Muhammadu Sanusi ll, the former Emir of Kano, said Nigeria should cease calling itself the “Giant of Africa,” adding that the country lags far behind several other African countries in terms of development.
He further claimed that, because of the rate at which Ghana was luring industries, the “Ghanaian President has become Africa’s leading President.”
While Nigeria remains trapped on crude oil, which is rapidly decreasing and difficult to sell, the rest of the world is embracing technology, according to Sanusi, a former Governor of the Central Bank of Nigeria.
He claims that until Nigeria’s economic priority shifts from oil to knowledge, the country’s economy is doomed to collapse.
Sanusi addressed at the Kaduna Investment Summit’s concluding session, tagged “KadInvest 6.0.”
He said that, whereas neighbouring Ghana, which has a smaller economy, invests more in education, Nigeria only spends 7% of its budget on it.
He said that in Nigeria, just eight out of every 100 primary school pupils make it to university and that only a small percentage of those do acquire a job after graduation.
Sanusi said, “Globally, work is being redefined; 30 to 40 percent of workers in developed economies will need to significantly upgrade their skills by 2030. And what are the major drivers of this redefinition? ICT and remote working, which we have seen even here with COVID-19.
“There is increased automation and Artificial Intelligence. Very soon, robots will take over work in most countries and those who have jobs are those who operate the robots or manufacture the robots or service the robots.
“For us in Nigeria, the enclave economy that we have, the so-called goose that lays the golden egg is about to die. There will be no eggs. The future is not in the carbons.
“A few months ago, Germany was able to produce enough renewable energy for the entire country’s need. Today, we are having difficulties selling Nigerian oil. So, not only are we having problems producing, even when we produce, the market is not there.
“So, this is forcing a change, and for us, a country that depends on oil, things need to change.
“Nigeria is ranked 114th in the global innovation index. We are lower than other African countries such as Kanya, Rwanda, and Senegal. We are, in fact, ranked 14th in sub-Saharan Africa. I think we should have this reality check and know where we are as a country. Let’s stop calling ourselves the Giant of Africa because we are the giant with clay feet.
“Countries like Kenya, Rwanda, and Senegal are ahead of us. I am not even talking about South Africa. Our expenditure on education is only seven percent of the budget. We are spending less on education than Ghana; I am not talking about as per the percentage of the budget; in absolute terms, even though the Ghanaian economy is much smaller than the Nigerian economy, even though the Ghanaian government revenue is less than Nigerian revenue, Ghana is spending more on education than Nigeria.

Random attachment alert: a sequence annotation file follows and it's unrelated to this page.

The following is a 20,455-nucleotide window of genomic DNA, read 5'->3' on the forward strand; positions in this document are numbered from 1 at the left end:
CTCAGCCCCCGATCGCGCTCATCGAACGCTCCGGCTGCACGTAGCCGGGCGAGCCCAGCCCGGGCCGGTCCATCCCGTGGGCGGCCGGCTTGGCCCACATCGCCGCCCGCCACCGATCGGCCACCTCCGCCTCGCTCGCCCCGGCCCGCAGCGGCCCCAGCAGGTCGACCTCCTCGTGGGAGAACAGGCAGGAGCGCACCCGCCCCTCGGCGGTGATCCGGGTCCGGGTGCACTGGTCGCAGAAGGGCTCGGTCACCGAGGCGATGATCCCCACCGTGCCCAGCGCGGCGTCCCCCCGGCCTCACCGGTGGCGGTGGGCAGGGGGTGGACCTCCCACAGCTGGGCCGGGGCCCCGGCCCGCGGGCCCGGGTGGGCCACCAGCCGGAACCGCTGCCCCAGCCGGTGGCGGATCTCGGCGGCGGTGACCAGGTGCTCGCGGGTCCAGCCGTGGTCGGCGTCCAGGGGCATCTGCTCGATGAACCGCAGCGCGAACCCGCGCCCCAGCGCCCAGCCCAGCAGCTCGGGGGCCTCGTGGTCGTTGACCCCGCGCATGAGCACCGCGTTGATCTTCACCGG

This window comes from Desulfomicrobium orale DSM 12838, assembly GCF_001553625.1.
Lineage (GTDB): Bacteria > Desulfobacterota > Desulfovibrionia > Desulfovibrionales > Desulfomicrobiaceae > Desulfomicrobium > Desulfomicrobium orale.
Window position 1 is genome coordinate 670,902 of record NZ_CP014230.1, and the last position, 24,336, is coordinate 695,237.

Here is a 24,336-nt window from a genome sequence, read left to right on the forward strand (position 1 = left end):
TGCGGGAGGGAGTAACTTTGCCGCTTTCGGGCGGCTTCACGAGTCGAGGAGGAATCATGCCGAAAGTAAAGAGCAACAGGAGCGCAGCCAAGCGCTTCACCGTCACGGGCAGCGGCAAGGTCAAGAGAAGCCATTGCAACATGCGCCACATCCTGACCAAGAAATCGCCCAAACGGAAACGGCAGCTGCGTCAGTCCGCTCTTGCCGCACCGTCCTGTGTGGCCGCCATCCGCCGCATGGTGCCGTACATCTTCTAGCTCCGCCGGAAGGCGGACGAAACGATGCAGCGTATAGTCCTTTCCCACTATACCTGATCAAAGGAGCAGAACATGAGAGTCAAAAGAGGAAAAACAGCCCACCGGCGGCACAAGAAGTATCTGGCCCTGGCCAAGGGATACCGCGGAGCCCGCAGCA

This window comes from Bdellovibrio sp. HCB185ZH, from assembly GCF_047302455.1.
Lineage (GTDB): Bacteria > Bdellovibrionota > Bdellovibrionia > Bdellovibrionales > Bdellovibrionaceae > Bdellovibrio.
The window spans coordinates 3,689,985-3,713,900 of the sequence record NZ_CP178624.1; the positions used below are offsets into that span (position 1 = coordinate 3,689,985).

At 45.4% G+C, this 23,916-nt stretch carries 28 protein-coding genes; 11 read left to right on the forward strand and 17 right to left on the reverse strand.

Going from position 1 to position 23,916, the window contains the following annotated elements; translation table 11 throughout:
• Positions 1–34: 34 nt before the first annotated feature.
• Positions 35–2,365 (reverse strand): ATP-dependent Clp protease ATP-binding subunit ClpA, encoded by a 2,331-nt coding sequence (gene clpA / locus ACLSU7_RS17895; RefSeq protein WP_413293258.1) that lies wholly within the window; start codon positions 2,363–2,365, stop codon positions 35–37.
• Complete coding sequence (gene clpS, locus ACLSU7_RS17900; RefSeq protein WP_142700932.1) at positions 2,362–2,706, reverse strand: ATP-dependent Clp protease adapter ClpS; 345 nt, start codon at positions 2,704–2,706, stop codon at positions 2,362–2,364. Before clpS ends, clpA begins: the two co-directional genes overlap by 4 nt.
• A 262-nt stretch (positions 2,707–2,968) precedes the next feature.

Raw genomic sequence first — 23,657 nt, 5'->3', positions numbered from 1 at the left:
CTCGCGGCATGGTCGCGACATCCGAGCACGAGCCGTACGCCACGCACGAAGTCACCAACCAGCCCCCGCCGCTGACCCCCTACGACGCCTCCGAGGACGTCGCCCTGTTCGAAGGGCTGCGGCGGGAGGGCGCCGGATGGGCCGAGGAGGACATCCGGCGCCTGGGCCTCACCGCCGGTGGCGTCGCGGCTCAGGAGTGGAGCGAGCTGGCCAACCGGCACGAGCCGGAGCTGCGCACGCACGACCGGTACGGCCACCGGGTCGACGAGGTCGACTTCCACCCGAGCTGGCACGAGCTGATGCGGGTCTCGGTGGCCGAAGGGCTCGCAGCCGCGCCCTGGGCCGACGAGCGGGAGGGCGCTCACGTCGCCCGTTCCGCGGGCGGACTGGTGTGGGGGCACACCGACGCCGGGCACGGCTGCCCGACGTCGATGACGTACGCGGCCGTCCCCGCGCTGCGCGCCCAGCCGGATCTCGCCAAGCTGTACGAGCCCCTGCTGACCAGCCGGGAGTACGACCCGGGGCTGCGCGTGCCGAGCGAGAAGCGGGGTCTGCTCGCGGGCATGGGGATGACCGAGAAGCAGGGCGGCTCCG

“And we are surprised that industries are moving to Ghana. We are surprised that the Ghanaian President has become the leading President in Africa? We are not investing in education and human capital.
“We have a 68 percent missing job requirement and the major areas being IT, communication and decision making. And the completion rate between entry into primary one and completing university is eight percent, meaning that out of every 100 pupils who go into primary school, only eight come out of university. And out of those eight, nine percent, which is one of the eight will get a job.
“So, this is the reality in addition to what is happening globally. Now, digitization to level the playing field is required, if we are deliberate and we shift from consumption to value creation. But part of our problem is that, even when we have the solution at our feet, we do not take it.”
Sanusi also emphasized the importance of developing young people’s skills to create an enabling environment for economic growth and development.
Nasir El-Rufai, the governor of Kaduna State, stated that his administration believes that the world’s future jobs would be digital.
El-Rufai stated that ICT skills would be taught in vocational institutes as well as primary and secondary schools throughout the state.
“We believe in preparing and thinking through what our state requires, and we build human capital capacity,” he said.